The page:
American by birth, Franconian by choice

By Gerlinde HoyleNovember 5, 2021

Kenneth Aungst on helicopter in Vietnam (photo provided by Kenneth Aungst)
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Kenneth Aungst in 1955 (photo provided by Kenneth Aungst)
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Official photo of Kenneth Aungst (photo provided by Kenneth Aungst)
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American by birth, Franconian by choice

ANSBACH, Germany (Nov. 2, 2021) – Kenneth Aungst, who first arrived in the Ansbach in 1955, fell in love in and with Germany and made it his home away from home – forever. Marrying a German woman made him a member of the German community, but his heart always stayed true to his fellow Americans and Service Members.

Aungst has spent the last 60 years in the Illesheim area of USAG Ansbach. He first came to Illesheim in 1955 straight out of basic training and was stationed at the U.S. Army Airfield as a helicopter mechanic. He enjoyed the area and a certain guesthouse in Bad Windsheim, where he met his future wife Marga, the innkeeper’s daughter.

In order to stay in Germany, Aungst transferred to Wertheim, an installation about 50 kilometers away. Quite a commute in those days, as Aungst says. He had to leave at 3 a.m. to be there in time for morning formation and did not come home until 9 p.m., only to fall into bed dead-tired and do it all over the following day.

In 1962, Aungst deployed to Vietnam for the first time, but was able to return to Illesheim after one year. He often remembers that his daughter Barbara, who was only 18 months old when he left, did not recognize him when he returned a year later. There were two more tours to Vietnam in the years 1967 and 1968, during the so-called Tet phase of the Vietnam War.

Aungst experienced many traumatic moments during those two deployments that manifested inside him. He remembers one incidence, when he allowed fellow soldiers to ride along in the helicopter, which later was shot down. The two soldiers died. “If I would not have let them on, maybe they would still be alive today,” he mourns. Another time he had to watch a sergeant get shot and killed right next to him.

After coming home to Illesheim after the third tour in Vietnam, Ken had to overcome the horrific experiences of the war without any help. He explains: “I just threw myself into work immediately after coming home. I didn’t even take leave. I stayed busy and worked all day, every day.” He is convinced: “This was my way to solve my trauma – and by the way have I have not drank a drop of alcohol since, either.”

Work never ended for Aungst, since he was expected to help out at his wife’s guesthouse and the small farm they owned. Having been raised on a farm himself, this was familiar territory.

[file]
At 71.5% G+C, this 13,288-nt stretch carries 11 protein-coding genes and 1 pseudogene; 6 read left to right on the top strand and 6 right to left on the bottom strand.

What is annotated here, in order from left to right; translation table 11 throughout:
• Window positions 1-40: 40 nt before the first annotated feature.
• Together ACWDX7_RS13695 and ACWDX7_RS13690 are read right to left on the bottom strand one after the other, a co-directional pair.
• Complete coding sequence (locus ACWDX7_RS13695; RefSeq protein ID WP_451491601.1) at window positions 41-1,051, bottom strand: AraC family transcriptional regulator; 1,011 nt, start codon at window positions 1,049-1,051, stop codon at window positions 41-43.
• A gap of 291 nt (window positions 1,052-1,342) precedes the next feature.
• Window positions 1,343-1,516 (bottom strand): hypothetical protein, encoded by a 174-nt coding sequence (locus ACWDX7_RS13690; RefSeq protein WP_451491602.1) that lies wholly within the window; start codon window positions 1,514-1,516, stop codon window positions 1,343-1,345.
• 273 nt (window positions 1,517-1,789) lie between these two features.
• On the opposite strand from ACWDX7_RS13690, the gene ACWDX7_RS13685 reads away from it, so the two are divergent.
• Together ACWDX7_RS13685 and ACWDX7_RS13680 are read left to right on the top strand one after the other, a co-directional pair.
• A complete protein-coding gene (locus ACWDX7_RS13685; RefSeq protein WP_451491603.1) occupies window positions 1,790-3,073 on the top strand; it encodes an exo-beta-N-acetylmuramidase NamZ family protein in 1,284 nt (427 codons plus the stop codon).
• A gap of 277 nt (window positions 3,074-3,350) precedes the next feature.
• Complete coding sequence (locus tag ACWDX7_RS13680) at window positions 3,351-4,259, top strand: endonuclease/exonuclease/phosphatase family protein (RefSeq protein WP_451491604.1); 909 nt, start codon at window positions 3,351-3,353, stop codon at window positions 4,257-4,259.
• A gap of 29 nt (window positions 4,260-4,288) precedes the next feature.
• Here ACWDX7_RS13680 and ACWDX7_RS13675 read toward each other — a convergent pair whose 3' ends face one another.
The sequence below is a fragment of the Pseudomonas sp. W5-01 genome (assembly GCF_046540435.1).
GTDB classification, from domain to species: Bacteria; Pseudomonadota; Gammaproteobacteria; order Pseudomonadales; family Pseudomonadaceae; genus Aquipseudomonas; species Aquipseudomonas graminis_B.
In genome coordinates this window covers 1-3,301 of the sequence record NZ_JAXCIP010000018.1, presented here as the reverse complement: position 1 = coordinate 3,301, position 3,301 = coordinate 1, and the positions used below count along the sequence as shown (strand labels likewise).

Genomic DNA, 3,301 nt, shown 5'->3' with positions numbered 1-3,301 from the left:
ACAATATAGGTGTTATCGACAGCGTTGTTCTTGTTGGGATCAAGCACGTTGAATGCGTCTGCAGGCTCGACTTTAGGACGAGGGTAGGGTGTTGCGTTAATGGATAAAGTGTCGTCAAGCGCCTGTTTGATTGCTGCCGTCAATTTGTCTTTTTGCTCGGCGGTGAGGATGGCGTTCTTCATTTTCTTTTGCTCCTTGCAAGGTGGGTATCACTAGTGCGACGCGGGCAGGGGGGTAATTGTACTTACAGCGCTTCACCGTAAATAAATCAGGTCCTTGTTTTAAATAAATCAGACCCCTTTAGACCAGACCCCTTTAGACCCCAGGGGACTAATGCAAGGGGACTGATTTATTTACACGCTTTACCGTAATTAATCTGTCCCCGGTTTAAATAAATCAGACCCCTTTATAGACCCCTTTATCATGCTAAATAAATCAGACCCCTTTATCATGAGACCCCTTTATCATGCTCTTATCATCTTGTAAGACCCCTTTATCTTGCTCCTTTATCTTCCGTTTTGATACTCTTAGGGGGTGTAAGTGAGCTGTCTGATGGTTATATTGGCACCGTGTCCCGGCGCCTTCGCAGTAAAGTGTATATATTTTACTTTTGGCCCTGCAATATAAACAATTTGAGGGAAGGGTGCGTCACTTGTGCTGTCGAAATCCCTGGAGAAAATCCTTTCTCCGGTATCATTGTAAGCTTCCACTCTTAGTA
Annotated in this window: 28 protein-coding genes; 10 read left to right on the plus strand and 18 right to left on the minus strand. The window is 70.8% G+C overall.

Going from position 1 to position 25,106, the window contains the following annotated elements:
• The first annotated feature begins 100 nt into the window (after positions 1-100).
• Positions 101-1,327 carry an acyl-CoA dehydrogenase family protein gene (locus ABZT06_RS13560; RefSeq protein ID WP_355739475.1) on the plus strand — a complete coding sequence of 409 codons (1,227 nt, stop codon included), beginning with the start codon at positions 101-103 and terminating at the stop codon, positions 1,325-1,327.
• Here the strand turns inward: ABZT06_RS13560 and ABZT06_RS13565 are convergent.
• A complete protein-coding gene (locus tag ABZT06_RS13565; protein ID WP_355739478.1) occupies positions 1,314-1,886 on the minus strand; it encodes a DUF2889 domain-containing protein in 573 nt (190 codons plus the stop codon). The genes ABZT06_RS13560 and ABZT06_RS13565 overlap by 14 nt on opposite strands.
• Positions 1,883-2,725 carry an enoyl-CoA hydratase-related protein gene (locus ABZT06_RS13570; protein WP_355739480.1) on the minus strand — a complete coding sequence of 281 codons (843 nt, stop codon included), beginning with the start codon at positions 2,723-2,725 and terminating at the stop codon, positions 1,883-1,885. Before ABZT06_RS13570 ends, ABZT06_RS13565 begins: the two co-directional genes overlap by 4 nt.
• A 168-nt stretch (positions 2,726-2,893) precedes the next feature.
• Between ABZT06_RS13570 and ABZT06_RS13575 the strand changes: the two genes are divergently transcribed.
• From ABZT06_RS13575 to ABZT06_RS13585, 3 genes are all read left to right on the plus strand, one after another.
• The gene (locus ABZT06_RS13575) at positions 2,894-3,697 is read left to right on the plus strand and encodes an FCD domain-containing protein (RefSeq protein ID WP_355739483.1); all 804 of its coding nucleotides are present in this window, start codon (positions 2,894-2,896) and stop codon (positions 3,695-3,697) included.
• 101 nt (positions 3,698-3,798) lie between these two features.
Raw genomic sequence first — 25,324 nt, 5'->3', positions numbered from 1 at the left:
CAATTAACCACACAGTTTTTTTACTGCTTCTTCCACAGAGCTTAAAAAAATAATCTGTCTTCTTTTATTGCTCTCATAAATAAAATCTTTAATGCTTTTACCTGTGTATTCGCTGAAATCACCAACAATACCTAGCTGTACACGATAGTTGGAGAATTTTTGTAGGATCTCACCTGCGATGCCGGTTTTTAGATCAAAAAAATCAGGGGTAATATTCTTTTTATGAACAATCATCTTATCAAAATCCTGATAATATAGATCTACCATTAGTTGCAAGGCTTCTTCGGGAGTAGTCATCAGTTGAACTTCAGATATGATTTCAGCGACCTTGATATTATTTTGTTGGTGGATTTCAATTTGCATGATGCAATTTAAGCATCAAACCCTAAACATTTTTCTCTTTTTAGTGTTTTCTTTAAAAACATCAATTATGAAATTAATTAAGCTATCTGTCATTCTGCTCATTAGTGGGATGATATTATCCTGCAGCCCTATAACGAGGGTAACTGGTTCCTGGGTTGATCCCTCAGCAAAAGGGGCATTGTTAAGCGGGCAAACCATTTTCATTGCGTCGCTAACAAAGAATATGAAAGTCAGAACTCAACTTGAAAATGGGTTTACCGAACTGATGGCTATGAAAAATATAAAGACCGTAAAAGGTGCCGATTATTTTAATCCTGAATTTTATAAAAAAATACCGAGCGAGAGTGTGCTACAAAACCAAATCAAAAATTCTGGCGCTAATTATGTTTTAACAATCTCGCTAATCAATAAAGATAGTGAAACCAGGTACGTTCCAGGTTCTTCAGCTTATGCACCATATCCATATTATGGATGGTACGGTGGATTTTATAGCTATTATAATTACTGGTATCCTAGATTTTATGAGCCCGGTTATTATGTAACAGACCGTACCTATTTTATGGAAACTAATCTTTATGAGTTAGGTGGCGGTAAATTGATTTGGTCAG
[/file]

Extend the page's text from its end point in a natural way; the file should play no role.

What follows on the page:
In 1980, Aungst retired from active duty and remained in the Illesheim area. He continued to work for the U.S. Army in several positions, as the AAFES shoppette manager and as postmaster for Storck Barracks.He continued to work, even when his wife fell ill. He managed his day time job at the post office and then went home to take care of his wife. Shortly after he decided to retire to look after Marga full time, she passed away after 54 years of marriage.

Aungst mourned the loss of his wife, and for the first time really struggled with life in general. But once again, he found a purpose. He joined the American Legion Post 1982 and quickly found out the many ways this organization serves the local community. He acknowledged, “the American Legion gave me a purpose as a human – a feeling that I could help somebody.”

Today, Aungst is the community model for a person who stays young by staying active and dedicated through his engagement with the American Legion Post 1982. He currently serves as post commander for the fourth time.

“I started giving to my community, to the Scouts, to the school. There are some forgotten people over here in Europe. It became my mission to remember them,” said Aungst. “It really is like a family. What the American Legion is doing for the families is so important.”

He is considered a community icon in the Ansbach military community, the go-to person at any time. When the community is looking for volunteer time and resources, they turn to him. He is the personification of institutional knowledge and source of creativity for fundraising methods and ways to serve the community.

“I feel good about it because I think our post has an outstanding bunch of people who put all the effort they can into it,” said Aungst. “It’s not about awards for us. it’s about what we do in our community to support our community, and our Soldiers and their Families. We don’t go after awards. We try to do our mission and do what we can for our garrison.”

Aungst and his fellow Legion members are present at many events throughout the year at USAG Ansbach., He brewed coffee and provided snacks at every COVID-19 vaccination drive of the garrison. He also organized an annual recognition ceremony for veterans on Veterans Day, marks responsible for the Memorial Day wreath, staffed the booth at the Independence Day celebration and helped out during the Best Warrior competition, to name only a few of the many occasions, where he donated his time. With his dry humor and his never-ending energy, he earns the respect, support and friendship from community members throughout the Best Hometown in Europe.

Aside from his engagements within the military community, Aungst is active in his German home of Bad Windsheim. He recently pledged 2,000 Euros for the restoration of the War Memorial. After all, he is a Franconian veteran.